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Physical activity: Exercise prevents breast cancer and supports treatments


Exercise and sport for the prevention and therapy of breast cancer

Those who exercise regularly keep their bodies fit, prevent obesity and strengthen the immune system. But exercise and physical activity come with even more health benefits. Among other things, this can reduce the risk of breast cancer.

Reduce breast cancer risk from exercise by up to 30 percent

"According to projections by the Robert Koch Institute in Berlin, around 65,500 women are diagnosed with breast cancer in Germany every year," writes the German Cancer Aid. However, according to experts, regular exercise can reduce the risk of breast cancer by up to 30 percent. And even if women fall ill, they should remain physically active. The training helps breast cancer patients with therapy.

Active life prevents cancer

It has long been known that an active life can prevent cancer. The risk of breast cancer can also be reduced through exercise.

"Women who exercise regularly reduce their risk of developing breast cancer by an average of 20 to 30 percent," explains Gerd Nettekoven, CEO of the German Cancer Aid Foundation in a message from the Women’s Self-Help After Cancer (FSH).

"If cancer does occur, patients who have exercised regularly before their illness are likely to have a lower risk of relapse," says the specialist.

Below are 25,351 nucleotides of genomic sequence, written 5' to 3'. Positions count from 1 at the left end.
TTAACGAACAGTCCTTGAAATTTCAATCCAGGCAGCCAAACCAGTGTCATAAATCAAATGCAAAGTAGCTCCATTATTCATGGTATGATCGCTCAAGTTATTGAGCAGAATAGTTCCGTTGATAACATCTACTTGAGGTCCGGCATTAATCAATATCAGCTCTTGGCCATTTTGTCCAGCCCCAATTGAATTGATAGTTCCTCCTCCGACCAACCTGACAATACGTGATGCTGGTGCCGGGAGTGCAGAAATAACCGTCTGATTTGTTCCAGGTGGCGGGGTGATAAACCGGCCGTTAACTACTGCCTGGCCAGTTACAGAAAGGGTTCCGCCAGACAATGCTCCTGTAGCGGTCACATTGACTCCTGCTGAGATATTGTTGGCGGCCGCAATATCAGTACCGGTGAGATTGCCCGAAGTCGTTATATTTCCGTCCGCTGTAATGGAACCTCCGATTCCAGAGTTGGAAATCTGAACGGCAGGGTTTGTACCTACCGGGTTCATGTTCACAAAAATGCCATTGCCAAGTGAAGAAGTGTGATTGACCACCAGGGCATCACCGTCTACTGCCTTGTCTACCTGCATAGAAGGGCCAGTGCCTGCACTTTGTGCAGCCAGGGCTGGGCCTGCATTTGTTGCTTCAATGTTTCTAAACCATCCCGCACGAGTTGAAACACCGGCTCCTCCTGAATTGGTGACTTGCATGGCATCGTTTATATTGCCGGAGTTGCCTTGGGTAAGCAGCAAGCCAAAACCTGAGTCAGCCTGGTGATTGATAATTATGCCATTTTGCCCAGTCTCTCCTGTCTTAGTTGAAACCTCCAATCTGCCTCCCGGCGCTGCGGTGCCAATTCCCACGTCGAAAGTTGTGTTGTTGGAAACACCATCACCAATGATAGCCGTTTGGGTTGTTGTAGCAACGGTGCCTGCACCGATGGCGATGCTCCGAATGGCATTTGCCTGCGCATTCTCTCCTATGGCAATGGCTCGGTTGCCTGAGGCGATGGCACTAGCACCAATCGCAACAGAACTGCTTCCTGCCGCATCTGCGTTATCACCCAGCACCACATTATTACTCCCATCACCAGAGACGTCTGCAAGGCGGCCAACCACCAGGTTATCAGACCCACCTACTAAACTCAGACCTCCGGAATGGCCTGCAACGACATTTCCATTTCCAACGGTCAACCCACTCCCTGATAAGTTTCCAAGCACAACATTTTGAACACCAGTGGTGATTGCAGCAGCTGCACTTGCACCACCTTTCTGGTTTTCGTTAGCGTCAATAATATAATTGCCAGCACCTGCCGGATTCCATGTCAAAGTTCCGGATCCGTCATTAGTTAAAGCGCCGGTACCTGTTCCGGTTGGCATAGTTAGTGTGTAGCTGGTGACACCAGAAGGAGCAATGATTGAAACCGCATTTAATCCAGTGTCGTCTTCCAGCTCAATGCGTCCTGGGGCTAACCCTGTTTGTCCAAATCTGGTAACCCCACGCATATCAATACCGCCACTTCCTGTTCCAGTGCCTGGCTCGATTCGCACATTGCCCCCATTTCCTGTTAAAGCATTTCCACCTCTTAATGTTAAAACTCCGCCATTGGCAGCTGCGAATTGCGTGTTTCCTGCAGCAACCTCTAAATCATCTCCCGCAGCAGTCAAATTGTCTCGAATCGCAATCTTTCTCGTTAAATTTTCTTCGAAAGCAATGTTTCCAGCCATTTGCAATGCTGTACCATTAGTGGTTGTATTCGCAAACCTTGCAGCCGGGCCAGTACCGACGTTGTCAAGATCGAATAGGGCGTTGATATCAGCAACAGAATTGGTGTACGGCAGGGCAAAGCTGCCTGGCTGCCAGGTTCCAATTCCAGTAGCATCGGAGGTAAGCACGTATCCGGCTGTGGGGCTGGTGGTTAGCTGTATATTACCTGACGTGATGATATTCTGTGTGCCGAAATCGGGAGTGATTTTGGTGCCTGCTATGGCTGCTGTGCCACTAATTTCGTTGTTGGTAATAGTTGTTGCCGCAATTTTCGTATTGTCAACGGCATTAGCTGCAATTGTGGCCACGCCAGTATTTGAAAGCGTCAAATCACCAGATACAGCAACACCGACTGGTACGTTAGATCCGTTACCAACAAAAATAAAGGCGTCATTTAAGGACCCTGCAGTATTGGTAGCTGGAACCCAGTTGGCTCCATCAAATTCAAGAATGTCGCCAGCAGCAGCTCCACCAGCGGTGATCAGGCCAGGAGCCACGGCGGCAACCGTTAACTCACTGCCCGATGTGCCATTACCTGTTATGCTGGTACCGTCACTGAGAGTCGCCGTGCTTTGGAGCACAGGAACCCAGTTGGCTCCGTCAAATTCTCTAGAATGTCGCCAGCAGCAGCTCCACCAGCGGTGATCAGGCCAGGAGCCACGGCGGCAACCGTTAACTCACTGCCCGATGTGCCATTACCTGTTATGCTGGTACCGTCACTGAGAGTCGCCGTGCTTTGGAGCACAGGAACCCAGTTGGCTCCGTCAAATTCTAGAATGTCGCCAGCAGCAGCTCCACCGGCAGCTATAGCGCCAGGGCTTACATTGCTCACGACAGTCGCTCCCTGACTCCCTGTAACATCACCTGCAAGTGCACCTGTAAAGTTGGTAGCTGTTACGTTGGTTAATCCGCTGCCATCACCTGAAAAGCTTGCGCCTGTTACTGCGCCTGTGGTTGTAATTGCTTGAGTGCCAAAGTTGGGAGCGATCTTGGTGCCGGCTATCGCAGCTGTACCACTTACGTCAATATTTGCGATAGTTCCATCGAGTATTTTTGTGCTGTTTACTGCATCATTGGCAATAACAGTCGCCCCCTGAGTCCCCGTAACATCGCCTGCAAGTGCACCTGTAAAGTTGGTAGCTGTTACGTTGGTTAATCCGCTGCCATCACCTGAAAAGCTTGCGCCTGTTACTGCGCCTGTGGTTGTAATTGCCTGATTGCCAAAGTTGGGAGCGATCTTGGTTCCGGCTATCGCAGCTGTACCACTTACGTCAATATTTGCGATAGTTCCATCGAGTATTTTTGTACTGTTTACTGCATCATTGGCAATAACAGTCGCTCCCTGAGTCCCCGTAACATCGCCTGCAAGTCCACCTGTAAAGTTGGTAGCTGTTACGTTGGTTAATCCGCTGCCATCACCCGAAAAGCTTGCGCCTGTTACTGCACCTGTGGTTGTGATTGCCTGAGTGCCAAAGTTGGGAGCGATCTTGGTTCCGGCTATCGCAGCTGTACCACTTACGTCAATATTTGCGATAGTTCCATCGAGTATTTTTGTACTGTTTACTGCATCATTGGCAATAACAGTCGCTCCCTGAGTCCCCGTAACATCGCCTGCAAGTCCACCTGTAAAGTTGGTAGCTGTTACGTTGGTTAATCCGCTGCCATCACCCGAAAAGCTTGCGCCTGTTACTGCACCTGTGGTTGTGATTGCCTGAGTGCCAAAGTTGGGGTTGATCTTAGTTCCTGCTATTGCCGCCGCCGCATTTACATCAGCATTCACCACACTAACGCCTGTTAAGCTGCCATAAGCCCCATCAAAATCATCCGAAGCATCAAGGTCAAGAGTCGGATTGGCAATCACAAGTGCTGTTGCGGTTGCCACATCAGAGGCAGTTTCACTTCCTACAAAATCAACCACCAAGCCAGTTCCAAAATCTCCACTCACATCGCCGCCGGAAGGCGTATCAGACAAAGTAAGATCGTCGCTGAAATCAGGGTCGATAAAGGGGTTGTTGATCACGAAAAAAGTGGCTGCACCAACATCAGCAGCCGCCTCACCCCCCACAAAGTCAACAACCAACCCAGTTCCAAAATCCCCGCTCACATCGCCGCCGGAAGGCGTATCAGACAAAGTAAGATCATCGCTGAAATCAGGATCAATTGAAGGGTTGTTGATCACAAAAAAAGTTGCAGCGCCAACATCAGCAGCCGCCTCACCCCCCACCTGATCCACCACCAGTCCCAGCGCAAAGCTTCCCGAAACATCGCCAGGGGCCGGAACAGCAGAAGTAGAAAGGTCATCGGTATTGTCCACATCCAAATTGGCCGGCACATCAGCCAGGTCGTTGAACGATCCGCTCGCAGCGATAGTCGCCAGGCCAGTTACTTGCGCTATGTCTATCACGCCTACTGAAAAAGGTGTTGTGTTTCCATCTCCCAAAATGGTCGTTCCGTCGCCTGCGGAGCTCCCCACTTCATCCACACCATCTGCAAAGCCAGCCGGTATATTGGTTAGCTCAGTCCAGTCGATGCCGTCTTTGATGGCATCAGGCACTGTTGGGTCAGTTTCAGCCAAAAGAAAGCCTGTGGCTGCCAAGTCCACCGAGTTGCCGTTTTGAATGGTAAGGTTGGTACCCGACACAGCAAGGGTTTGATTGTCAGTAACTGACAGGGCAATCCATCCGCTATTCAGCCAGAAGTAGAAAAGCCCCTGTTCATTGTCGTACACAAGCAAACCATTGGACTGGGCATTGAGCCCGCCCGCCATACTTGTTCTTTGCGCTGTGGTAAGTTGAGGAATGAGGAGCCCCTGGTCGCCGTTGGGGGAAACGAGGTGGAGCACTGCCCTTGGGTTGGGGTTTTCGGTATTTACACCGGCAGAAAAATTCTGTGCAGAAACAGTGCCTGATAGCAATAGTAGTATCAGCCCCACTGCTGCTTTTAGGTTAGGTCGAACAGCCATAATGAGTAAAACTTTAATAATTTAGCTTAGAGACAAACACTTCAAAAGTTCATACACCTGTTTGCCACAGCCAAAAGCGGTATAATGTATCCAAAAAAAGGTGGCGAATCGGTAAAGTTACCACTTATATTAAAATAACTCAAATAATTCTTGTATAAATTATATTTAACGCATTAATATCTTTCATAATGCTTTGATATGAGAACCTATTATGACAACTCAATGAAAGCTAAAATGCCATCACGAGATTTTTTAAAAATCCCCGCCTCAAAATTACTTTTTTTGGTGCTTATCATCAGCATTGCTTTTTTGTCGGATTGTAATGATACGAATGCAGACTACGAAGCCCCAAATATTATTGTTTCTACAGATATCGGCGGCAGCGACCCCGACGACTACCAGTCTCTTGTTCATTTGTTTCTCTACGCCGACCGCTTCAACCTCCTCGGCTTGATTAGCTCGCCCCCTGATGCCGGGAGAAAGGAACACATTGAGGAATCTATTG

Patients should be physically active

Physical activity and exercise also play an important role in the therapy of breast cancer.

So sport helps against the side effects of chemotherapy or hormone therapy.

"In addition, sport has a mood-lifting effect and helps against the fatigue syndrome that often occurs in cancer - a feeling of persistent tiredness, exhaustion and listlessness," explains FSH Federal President Dr. Sylvia fried chicken.

The FSH therefore offers various options for being physically active in many of the more than 300 self-help groups across Germany. In these groups there is also the opportunity to exchange ideas with other affected women. (ad)

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Video: The Effect of Physical Activity on Cancer Treatment and Outcomes (January 2022).